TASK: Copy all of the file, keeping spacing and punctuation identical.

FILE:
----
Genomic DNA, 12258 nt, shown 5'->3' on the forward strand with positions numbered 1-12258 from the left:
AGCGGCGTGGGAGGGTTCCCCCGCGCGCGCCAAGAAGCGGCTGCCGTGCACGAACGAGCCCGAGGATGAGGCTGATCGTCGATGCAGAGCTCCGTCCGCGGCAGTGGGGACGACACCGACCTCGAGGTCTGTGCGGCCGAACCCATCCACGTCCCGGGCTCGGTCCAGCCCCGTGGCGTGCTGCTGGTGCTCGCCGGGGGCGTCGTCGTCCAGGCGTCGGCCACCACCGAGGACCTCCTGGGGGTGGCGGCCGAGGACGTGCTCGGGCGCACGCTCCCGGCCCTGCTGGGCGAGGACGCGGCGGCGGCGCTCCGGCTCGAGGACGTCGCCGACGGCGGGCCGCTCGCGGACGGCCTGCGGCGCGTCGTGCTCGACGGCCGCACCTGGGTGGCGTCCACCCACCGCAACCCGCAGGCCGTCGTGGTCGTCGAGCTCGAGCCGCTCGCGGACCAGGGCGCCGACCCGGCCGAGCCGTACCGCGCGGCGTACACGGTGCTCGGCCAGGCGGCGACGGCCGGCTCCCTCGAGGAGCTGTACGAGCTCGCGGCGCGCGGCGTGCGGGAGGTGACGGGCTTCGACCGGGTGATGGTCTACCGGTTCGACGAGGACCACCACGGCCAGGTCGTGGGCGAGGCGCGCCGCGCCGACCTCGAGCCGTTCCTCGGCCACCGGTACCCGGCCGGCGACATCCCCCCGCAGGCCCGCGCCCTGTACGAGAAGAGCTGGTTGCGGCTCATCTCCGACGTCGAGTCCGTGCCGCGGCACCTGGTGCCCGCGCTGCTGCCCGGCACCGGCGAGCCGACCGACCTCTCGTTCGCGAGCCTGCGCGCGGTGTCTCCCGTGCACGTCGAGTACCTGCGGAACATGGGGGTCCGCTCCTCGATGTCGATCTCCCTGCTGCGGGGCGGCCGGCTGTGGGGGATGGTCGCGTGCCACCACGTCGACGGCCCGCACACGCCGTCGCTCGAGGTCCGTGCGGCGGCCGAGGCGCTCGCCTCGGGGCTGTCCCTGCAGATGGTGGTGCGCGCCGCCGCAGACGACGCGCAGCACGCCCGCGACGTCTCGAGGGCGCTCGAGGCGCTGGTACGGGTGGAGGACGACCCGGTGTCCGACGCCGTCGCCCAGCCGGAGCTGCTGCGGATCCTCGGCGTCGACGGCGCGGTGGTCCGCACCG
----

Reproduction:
Genomic DNA, 12258 nt, shown 5'->3' on the forward strand with positions numbered 1-12258 from the left:
AGCGGCGTGGGAGGGTTCCCCCGCGCGCGCCAAGAAGCGGCTGCCGTGCACGAACGAGCCCGAGGATGAGGCTGATCGTCGATGCAGAGCTCCGTCCGCGGCAGTGGGGACGACACCGACCTCGAGGTCTGTGCGGCCGAACCCATCCACGTCCCGGGCTCGGTCCAGCCCCGTGGCGTGCTGCTGGTGCTCGCCGGGGGCGTCGTCGTCCAGGCGTCGGCCACCACCGAGGACCTCCTGGGGGTGGCGGCCGAGGACGTGCTCGGGCGCACGCTCCCGGCCCTGCTGGGCGAGGACGCGGCGGCGGCGCTCCGGCTCGAGGACGTCGCCGACGGCGGGCCGCTCGCGGACGGCCTGCGGCGCGTCGTGCTCGACGGCCGCACCTGGGTGGCGTCCACCCACCGCAACCCGCAGGCCGTCGTGGTCGTCGAGCTCGAGCCGCTCGCGGACCAGGGCGCCGACCCGGCCGAGCCGTACCGCGCGGCGTACACGGTGCTCGGCCAGGCGGCGACGGCCGGCTCCCTCGAGGAGCTGTACGAGCTCGCGGCGCGCGGCGTGCGGGAGGTGACGGGCTTCGACCGGGTGATGGTCTACCGGTTCGACGAGGACCACCACGGCCAGGTCGTGGGCGAGGCGCGCCGCGCCGACCTCGAGCCGTTCCTCGGCCACCGGTACCCGGCCGGCGACATCCCCCCGCAGGCCCGCGCCCTGTACGAGAAGAGCTGGTTGCGGCTCATCTCCGACGTCGAGTCCGTGCCGCGGCACCTGGTGCCCGCGCTGCTGCCCGGCACCGGCGAGCCGACCGACCTCTCGTTCGCGAGCCTGCGCGCGGTGTCTCCCGTGCACGTCGAGTACCTGCGGAACATGGGGGTCCGCTCCTCGATGTCGATCTCCCTGCTGCGGGGCGGCCGGCTGTGGGGGATGGTCGCGTGCCACCACGTCGACGGCCCGCACACGCCGTCGCTCGAGGTCCGTGCGGCGGCCGAGGCGCTCGCCTCGGGGCTGTCCCTGCAGATGGTGGTGCGCGCCGCCGCAGACGACGCGCAGCACGCCCGCGACGTCTCGAGGGCGCTCGAGGCGCTGGTACGGGTGGAGGACGACCCGGTGTCCGACGCCGTCGCCCAGCCGGAGCTGCTGCGGATCCTCGGCGTCGACGGCGCGGTGGTCCGCACCG